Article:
The World Map of the Greatest Geographer of His Age
In Superb Original Color
MERCATOR, G. & R. [Amsterdam, 1587/ 1613]
Orbis Terrae Compendiosa Descriptio . . . .
11 ¼ x 20 ½ inches.
Fine original color; lightly toned, few marginal mends, else excellent.
A very attractive example in full original color of the only acquirable world map embodying contemporaneous knowledge that originated with Gerard Mercator, the greatest geographer of his era. Two of his other world maps of 1538 and 1569 are unapproachable rarities, and the world maps that appeared in his editions of Ptolemy were of course retrospective world maps. Described by Shirley as “a model of clarity and neatness,” this map was a reduction of Mercator’s 1569 wall map of the world (known in three surviving examples) by his son, Rumold. However, the present map was recast into a double hemisphere format that did not employ the projection. It is not clear why the Mercator Projection was not used on this map while the geographical delineations of the earlier map were. Perhaps because the Mercator Projection was such a recent innovation that was based on very complex mathematics, converting its use from a very large to a much smaller map may have been beyond the skills of the master’s son.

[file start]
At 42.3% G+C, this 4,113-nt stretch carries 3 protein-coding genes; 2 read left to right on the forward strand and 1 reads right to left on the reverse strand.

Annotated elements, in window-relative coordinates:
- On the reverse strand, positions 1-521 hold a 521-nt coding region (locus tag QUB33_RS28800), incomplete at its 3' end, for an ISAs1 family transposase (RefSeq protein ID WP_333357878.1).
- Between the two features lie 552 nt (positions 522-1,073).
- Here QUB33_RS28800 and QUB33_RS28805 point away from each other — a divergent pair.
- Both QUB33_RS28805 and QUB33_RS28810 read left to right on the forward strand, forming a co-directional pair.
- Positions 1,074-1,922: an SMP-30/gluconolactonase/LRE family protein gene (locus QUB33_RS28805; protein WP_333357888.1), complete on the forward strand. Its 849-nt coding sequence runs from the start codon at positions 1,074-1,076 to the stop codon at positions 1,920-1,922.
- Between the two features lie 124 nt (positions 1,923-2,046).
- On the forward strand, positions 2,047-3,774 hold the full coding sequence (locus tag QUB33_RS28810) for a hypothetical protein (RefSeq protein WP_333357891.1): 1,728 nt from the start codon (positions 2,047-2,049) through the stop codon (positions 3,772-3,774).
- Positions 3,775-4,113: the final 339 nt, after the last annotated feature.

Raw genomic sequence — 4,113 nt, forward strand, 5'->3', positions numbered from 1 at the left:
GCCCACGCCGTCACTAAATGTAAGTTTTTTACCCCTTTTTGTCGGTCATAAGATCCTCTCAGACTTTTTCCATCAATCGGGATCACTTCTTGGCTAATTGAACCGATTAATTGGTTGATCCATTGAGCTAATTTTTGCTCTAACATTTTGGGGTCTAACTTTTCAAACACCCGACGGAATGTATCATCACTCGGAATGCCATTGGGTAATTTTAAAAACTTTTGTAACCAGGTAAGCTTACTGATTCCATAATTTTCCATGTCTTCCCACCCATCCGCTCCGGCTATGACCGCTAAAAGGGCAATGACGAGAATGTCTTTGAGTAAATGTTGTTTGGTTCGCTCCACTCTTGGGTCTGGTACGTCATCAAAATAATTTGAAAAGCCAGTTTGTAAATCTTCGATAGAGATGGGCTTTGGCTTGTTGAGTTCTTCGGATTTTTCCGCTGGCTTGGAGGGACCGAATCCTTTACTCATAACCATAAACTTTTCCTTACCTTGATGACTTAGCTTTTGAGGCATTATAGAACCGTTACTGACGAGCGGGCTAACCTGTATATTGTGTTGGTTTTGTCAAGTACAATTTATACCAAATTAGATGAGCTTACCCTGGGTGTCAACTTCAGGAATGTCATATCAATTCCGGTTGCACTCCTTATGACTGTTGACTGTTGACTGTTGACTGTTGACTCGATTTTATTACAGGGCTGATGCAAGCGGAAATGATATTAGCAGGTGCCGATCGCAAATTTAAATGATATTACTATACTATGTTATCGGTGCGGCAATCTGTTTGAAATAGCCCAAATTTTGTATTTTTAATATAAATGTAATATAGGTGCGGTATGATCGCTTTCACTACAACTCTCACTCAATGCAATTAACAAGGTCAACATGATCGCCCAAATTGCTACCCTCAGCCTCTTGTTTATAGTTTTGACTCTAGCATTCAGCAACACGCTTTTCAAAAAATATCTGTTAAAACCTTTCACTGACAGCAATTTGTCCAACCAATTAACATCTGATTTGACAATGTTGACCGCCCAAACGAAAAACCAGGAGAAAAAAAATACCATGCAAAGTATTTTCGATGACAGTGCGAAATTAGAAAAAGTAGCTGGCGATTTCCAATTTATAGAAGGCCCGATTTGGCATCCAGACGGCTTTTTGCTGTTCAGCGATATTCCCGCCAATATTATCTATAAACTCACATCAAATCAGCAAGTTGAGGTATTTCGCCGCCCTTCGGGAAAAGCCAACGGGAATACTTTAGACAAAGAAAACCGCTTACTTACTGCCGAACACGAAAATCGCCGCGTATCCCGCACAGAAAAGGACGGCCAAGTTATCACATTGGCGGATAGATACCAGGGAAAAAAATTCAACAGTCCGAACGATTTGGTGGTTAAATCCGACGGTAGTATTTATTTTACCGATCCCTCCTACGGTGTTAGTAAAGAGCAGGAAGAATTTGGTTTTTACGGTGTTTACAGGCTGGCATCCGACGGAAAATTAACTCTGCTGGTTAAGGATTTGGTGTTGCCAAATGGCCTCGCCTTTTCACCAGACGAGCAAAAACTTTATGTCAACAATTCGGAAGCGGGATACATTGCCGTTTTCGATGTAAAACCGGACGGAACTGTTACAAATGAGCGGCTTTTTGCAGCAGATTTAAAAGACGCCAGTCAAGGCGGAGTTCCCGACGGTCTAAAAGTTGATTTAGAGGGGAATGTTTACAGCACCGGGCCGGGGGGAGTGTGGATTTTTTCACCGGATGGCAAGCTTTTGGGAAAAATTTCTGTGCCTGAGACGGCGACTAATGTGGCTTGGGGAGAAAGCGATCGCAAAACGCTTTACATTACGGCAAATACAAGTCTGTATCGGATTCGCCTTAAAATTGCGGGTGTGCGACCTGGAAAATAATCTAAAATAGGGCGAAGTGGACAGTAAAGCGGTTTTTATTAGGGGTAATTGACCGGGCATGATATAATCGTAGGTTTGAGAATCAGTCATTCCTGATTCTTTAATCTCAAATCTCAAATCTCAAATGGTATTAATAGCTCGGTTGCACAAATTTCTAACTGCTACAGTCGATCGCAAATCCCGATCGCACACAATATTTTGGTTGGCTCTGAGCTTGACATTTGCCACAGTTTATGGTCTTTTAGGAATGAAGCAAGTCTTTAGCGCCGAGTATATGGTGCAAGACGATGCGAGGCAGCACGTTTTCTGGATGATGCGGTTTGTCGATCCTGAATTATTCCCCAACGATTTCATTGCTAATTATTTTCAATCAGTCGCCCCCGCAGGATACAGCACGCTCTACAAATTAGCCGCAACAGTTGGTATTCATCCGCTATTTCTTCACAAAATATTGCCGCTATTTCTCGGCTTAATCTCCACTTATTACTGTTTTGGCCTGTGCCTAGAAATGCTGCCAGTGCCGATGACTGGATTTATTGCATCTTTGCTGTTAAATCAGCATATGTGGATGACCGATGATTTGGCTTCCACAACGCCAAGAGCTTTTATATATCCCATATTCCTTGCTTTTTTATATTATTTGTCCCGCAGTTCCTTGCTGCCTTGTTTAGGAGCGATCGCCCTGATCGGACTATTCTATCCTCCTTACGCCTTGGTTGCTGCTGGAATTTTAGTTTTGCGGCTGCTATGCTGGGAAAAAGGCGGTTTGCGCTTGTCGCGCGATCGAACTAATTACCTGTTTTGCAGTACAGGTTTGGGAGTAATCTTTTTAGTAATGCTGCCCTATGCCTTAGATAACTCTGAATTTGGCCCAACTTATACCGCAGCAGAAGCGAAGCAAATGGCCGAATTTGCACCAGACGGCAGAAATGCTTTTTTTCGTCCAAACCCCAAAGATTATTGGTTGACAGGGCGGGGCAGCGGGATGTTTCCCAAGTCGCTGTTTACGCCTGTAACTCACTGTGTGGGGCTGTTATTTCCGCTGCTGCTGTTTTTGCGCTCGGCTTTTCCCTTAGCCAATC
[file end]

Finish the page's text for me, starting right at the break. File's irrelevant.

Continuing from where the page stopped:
Ironically, despite this map’s high geographic merit for its day, it was an inaccuracy on it that arguably proved to be its most influential feature. Mercator chose to depict a quite broad water passage across the northern reaches of the Americas, Asia and Europe. The great regard accorded Mercator would encourage European promoters of voyages of exploration to sponsor efforts to find the Northwest and Northeast Passages depicted on this map.
This map was first produced to illustrate Casaubon’s edition of Strabo’s geography of 1587. It then appeared in the Mercator atlas in 1595, published year after Gerard Mercator’s death; the map would be a mainstay of that atlas until 1630.